In Ashford, Connecticut sits a bunch of land, some log cabins in one circle, a group of buildings in another circle, with a lake on end and a gigantic swimming pool on the other and all of this is surrounded by woods.
At least, that is what I thought the first time I stepped onto camp soil for the very first time. Scared and alone and far away from home, I thought my parents were nuts for sending me away. To a little seven-year-old, to be gone for a week, felt like forever.
I can still smell the campfire lit up that very first night under the stars where we got together with our bunk-mates and counselors, learned the camp songs and rules (which were mostly to just have fun), and just finally enjoyed being a kid.
The Hole in the Wall to many, really is a tiny piece of heaven. It is a camp for kids with life-threatening illnesses and their siblings (and families to boot). For just a little while, we do not have to deal with doctors and hospitals and medicine and chemo and appointments and dinner with only one parent because the other one is up at the hospital tending to the sick. For the parents, they get a step away from the hospital walls and finally can breathe fresh air but for us campers, it really is pretty close to heaven.
My first night there, one of the counselor’s did not come running out and cheering (as most do). Instead, she gracefully glided out of the woods wearing this beautiful crown of flowers and playing the most incredible song on the flute. I have no idea what the song was but when I heard the soft, sweet, yet jovial, music floating through the night air, I knew that Mommy and Dad had, as usual, did something amazing for me. I do not remember that counselor’s name, only that she was called the “Wood Fairy” and at the end of our sessions, she would give us a little baggie full of “pixie dust” (okay, it was really glitter) so we could carry camp magic all year long.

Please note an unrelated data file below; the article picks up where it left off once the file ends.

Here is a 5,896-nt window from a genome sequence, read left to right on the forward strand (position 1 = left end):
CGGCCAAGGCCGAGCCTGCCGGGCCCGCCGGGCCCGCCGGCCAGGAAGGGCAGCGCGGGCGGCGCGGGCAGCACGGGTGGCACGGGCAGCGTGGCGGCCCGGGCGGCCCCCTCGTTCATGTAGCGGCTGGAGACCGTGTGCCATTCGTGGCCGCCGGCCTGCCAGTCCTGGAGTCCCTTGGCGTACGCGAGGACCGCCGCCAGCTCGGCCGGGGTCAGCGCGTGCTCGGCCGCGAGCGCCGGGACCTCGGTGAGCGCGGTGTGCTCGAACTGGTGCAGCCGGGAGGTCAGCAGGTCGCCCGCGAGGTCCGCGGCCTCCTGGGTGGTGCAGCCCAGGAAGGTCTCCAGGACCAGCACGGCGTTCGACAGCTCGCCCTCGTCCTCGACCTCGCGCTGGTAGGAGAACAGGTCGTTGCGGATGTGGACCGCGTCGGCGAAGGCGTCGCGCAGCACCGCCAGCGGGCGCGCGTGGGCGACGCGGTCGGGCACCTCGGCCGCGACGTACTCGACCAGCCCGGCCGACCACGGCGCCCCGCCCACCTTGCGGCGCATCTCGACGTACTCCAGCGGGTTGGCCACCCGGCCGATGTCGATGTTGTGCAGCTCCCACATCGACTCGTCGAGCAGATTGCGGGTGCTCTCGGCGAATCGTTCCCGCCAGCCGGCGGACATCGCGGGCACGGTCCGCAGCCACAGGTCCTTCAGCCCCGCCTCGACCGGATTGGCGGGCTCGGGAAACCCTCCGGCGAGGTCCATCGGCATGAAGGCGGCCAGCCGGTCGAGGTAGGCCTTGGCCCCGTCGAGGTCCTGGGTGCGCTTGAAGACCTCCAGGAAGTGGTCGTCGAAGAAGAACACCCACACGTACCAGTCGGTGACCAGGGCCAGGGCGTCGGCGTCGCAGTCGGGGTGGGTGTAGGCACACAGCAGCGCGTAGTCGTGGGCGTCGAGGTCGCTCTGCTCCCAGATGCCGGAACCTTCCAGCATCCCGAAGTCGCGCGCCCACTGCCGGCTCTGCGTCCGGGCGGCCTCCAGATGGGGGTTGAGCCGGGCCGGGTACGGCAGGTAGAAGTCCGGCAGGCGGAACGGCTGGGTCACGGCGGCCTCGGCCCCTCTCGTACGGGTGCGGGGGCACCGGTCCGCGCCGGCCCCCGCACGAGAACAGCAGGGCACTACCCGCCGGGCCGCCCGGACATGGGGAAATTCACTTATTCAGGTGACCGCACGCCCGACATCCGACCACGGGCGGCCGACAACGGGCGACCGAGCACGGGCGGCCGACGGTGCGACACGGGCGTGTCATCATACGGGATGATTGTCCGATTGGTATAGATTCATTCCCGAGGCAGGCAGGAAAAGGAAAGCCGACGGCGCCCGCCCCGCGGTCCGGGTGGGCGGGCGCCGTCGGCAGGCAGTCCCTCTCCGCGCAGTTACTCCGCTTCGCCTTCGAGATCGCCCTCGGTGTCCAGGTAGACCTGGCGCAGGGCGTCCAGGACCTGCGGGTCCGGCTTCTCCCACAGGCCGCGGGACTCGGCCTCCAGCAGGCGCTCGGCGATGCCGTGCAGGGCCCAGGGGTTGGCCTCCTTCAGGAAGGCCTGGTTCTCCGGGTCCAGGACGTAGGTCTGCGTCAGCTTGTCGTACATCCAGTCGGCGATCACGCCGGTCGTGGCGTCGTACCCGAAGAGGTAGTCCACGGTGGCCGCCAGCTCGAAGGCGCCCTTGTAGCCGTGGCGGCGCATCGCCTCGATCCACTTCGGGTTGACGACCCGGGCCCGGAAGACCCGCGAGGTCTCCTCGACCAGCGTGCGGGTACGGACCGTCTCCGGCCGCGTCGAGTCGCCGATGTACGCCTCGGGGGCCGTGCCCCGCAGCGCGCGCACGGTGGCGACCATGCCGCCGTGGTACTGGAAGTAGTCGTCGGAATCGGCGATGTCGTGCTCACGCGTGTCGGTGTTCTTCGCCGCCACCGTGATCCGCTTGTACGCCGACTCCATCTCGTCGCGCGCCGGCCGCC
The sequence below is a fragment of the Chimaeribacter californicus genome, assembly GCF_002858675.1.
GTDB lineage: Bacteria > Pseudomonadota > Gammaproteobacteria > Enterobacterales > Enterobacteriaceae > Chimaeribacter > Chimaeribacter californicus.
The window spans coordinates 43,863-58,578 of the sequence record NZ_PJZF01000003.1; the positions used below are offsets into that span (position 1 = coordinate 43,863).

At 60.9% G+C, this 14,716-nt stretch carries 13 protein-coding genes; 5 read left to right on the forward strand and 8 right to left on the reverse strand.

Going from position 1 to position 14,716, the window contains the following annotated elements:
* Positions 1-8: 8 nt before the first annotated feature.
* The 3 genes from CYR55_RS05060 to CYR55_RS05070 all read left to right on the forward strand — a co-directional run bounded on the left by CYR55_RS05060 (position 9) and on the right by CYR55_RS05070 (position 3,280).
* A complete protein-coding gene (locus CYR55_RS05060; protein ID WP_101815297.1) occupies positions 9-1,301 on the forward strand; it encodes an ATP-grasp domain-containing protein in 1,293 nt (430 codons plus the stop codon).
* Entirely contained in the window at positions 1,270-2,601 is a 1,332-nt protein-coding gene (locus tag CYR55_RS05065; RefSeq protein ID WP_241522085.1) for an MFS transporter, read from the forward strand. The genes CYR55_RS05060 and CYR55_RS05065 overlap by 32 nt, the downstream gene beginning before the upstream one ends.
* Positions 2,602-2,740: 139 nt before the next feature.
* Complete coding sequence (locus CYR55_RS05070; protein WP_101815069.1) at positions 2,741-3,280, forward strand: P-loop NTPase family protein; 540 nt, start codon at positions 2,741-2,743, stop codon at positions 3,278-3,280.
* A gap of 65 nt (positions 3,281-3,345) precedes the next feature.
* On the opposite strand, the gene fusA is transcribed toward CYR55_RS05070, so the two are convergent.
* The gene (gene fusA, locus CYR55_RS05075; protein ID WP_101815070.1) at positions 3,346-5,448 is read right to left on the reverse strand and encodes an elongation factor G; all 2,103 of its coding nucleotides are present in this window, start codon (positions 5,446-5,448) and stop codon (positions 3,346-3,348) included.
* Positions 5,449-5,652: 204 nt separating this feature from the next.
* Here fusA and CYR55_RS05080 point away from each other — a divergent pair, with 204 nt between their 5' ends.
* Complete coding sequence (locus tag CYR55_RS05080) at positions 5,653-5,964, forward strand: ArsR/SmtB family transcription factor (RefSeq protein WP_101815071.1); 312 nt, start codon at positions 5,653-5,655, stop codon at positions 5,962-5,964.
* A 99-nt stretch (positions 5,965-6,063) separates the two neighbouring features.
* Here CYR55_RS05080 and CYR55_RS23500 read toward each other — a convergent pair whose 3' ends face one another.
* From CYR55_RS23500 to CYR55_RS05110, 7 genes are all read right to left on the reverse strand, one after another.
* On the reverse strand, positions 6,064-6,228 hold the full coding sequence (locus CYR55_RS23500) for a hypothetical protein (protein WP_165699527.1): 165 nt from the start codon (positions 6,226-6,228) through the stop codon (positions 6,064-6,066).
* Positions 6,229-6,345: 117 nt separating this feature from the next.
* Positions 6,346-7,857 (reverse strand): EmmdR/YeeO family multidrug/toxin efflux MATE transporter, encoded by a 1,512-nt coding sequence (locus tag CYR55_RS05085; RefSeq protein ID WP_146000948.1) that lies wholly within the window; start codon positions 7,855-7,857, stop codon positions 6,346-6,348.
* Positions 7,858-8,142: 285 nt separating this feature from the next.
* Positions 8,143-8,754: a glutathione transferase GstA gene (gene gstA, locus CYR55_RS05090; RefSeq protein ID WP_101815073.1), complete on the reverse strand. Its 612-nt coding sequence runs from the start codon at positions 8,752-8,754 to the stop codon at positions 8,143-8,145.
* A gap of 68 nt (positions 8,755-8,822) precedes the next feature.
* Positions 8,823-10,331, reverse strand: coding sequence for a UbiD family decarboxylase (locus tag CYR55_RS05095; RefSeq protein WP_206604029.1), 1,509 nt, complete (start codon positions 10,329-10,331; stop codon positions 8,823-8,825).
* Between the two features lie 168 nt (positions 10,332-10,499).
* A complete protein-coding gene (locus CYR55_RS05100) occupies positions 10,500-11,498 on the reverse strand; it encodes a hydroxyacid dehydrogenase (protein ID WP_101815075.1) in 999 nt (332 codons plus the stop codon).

I spent many a summer at the camp and even applied to be a junior counselor when I was fifteen. I have sung on stage at the O.K. Corral, rode a horse, proudly swam the deep end of the pool when I was about 10, fished in the lake, created numerous art projects, nearly burned myself in woodworking, danced the silly camp dances, yelled out “scraper head” loudly and gleefully walked in through the out-door purposefully just to sing “ya ya, shake my bushy tail”.
Last year was the first time that the camp did not open for the summer and it was held virtually instead. I cried to my Mom about how it was unfair that kids would not be allowed to experience the camp magic. “Stupid Covid…some of these kids, this will be their last summer” I wailed and my Mom ever so lovingly reminded that the magic was not in the camp at all. The magic of camp lies deep in our hearts and if we just dig deep enough, we’ll find that tiny nugget of courage to get up and sing and dance, no matter who is watching.
In closing, there was a fire recently that pretty much destroyed “downtown Hole in the Wall” and I immediately went into “okay what can I do…how can I help?” and started begging people to donate to help rebuild. Through generosity and love, the camp’s downtown will be rebuilt and generations of kids from all over, will one day, get to be the “Star of the Show” and create priceless memories for years to come.